I’m kind of excited to switch the focus of my research. I’d gotten the easy stuff out of the way with the Adams family and of course when it gets more difficult, it requires more patience. So switching gears is quite welcome.

I think it’s a little early to proclaim my quarterly research scheme a success, but at this point I can certainly imagine doing it again next year!

Don’t let the backlog get you down

Metadata can make digital files more searchable

Metadata on my GGGF’s death certificate

Lately I’ve been thinking about the backlog of electronic files that I should tag with metadata and that I should rename for consistency and ease of access. (I wrote about that in this post, It’s all about access.) When I think about doing all that, I get overwhelmed. And then I don’t want to do any of it.

I realized though, that I don’t have to wait until the backlog has been completed to start establishing new patterns with new files that I save. It’s just like I tell my clients who have an overabundance of accumulated mail in their homes: They don’t have to go through all the old mail before figuring out how to handle the new mail.

So starting today, I’m creating a simple file naming system for individual files. (I think it’s going to be Year-Document Type-First Name-Last Name). And all new files will be named accordingly.  I’ll also work on creating the habit of adding metadata immediately after saving a file. So my new files will be in good shape and I won’t be adding to the backlog. At the same time, little by little, I can work through my backlog of files and change file names and add metadata tags. I can do it systematically. And I can also just edit the file name and add metadata every time I find myself accessing a file.

One of my personal mantras is “Let it be easy.” This feels like an easy approach to a project that’s been causing me a little stress.

Doing a little research every day

Doing genealogy research five days a weekFinding time to do family history research is a problem for me. I bet I’m not alone! Even though it really is important to me, I’m having a hard time making it a priority. I was thinking about that problem recently and thought about how I’ve learned through the years that daily actions are easier to sustain then less frequent actions. Between this blog and my Peace of Mind Organizing blog, for instance, I try to blog five days a week. And, for me, that’s easier than blogging weekly.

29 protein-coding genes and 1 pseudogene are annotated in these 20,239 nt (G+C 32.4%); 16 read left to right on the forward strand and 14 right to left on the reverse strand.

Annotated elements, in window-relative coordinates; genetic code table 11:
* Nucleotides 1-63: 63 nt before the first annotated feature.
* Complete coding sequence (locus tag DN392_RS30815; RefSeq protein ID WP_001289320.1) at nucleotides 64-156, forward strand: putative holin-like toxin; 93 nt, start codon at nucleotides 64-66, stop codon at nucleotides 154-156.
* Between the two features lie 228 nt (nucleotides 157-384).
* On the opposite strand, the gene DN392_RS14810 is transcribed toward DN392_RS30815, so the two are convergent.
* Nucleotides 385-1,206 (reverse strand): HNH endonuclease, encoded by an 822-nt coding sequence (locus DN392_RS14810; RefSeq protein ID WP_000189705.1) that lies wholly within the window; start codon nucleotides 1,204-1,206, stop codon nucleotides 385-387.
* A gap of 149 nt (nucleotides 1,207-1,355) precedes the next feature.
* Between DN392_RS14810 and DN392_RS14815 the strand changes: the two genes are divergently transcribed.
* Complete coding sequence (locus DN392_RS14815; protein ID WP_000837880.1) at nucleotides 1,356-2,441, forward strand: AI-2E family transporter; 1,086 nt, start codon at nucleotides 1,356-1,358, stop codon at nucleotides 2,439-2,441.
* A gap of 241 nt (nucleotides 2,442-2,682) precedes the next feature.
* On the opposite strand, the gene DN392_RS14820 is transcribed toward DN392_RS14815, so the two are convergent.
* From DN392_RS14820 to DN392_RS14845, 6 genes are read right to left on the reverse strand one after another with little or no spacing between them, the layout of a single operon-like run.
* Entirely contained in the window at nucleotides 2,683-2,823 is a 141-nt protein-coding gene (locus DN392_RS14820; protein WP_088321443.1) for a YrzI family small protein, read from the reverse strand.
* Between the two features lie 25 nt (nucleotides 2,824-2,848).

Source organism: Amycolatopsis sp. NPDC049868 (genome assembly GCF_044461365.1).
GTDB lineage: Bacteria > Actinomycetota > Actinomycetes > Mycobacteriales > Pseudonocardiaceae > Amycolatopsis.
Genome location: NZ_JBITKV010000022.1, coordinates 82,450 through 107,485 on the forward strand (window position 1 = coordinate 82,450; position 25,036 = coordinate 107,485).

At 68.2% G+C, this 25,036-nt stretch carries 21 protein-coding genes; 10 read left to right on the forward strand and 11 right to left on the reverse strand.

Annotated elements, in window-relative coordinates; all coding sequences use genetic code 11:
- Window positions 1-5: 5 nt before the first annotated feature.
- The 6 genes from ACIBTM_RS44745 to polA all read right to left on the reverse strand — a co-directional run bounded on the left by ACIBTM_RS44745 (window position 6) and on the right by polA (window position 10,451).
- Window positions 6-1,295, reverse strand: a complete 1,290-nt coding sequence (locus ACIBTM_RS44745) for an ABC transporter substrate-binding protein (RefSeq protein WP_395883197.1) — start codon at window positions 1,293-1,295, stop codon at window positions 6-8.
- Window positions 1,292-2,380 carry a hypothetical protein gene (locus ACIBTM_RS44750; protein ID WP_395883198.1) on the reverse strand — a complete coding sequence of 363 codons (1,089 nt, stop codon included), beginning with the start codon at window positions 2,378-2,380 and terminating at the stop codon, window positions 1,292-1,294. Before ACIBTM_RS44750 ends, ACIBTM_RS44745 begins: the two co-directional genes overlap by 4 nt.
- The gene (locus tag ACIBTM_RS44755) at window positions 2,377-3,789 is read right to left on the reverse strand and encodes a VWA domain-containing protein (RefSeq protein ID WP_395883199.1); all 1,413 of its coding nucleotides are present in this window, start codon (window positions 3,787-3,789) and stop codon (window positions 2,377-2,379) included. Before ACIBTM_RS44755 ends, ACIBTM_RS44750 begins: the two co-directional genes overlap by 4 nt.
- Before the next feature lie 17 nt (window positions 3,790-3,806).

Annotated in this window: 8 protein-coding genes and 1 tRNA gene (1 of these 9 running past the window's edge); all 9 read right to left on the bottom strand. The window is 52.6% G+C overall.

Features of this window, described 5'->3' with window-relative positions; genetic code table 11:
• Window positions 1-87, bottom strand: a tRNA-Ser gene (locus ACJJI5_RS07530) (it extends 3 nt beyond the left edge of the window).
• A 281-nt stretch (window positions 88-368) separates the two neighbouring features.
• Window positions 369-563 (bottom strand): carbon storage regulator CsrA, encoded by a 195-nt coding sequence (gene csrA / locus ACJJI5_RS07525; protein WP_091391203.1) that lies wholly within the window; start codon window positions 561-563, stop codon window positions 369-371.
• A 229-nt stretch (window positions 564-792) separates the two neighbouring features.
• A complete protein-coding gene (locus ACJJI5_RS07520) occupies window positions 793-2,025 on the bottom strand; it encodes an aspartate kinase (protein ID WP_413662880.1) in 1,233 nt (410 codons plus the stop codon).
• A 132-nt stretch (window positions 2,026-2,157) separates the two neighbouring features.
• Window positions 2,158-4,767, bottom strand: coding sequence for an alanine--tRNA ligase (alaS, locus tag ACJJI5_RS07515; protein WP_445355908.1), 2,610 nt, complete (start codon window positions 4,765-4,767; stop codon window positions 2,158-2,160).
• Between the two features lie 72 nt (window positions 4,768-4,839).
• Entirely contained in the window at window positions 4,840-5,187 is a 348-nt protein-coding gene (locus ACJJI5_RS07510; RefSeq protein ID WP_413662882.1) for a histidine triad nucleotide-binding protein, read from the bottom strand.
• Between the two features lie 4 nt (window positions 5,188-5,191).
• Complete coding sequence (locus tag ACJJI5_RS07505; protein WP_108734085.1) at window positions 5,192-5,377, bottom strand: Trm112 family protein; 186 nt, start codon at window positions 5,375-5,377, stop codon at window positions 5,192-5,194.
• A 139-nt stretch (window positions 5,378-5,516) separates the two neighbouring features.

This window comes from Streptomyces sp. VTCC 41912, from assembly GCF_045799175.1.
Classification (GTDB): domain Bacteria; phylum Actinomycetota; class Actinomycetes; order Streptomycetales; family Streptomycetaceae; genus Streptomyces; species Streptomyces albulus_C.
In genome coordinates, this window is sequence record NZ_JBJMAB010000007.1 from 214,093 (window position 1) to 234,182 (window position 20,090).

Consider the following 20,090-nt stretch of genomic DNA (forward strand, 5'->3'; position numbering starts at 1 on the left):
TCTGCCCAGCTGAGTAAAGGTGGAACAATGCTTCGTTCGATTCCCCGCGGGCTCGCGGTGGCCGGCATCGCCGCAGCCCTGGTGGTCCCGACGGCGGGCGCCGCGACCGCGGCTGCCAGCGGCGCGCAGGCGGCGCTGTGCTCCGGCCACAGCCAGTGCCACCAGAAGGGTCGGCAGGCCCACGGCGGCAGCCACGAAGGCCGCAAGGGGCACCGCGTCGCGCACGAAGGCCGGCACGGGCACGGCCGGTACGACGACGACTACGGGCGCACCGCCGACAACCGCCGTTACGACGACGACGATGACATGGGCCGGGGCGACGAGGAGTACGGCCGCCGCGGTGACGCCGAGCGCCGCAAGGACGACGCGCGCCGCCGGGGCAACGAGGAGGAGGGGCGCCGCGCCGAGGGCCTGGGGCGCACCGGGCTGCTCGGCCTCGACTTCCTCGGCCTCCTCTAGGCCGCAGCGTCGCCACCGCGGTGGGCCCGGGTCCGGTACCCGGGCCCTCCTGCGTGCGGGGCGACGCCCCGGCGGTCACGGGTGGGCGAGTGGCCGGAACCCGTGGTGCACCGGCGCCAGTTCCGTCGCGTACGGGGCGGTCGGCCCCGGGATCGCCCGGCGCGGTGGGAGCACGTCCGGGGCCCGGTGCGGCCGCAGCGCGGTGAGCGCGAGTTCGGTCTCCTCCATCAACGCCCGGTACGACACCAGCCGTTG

Then it hit me. What I need to do is make a commitment to doing a little family history research, or a little organizing of my family history research, five days a week. It might be for only 15 minutes. But, as I tell my clients, a little bit of daily effort can make a big difference. Another benefit of daily effort is that you get into the habit of doing it.

This represents a shift for me–before, I think I was having trouble finding the large blocks of time I felt I needed. But I know that I can get quite a bit done in a short bit of time. (A timer really helps.) So now, knowing that I just need to squeeze in at least 15 minutes, I’m less overwhelmed by finding time and getting started. And since I’ve done research so recently, I have a better idea of what I want to work on.

I’ll be interested to see how this works out. I’m feeling very hopeful. I came up with this idea on Thursday of last week. So I did research on Friday (and blogged about it). This afternoon, I remembered my commitment, so I sat down and did some work. I have a feeling that this schedule will actually take some pressure off me!

P.S. Have you had a chance to take my poll on what types of posts you’d like to read on this blog? This will be my last reminder; I just want to give you a chance to express your opinion by taking the quick poll.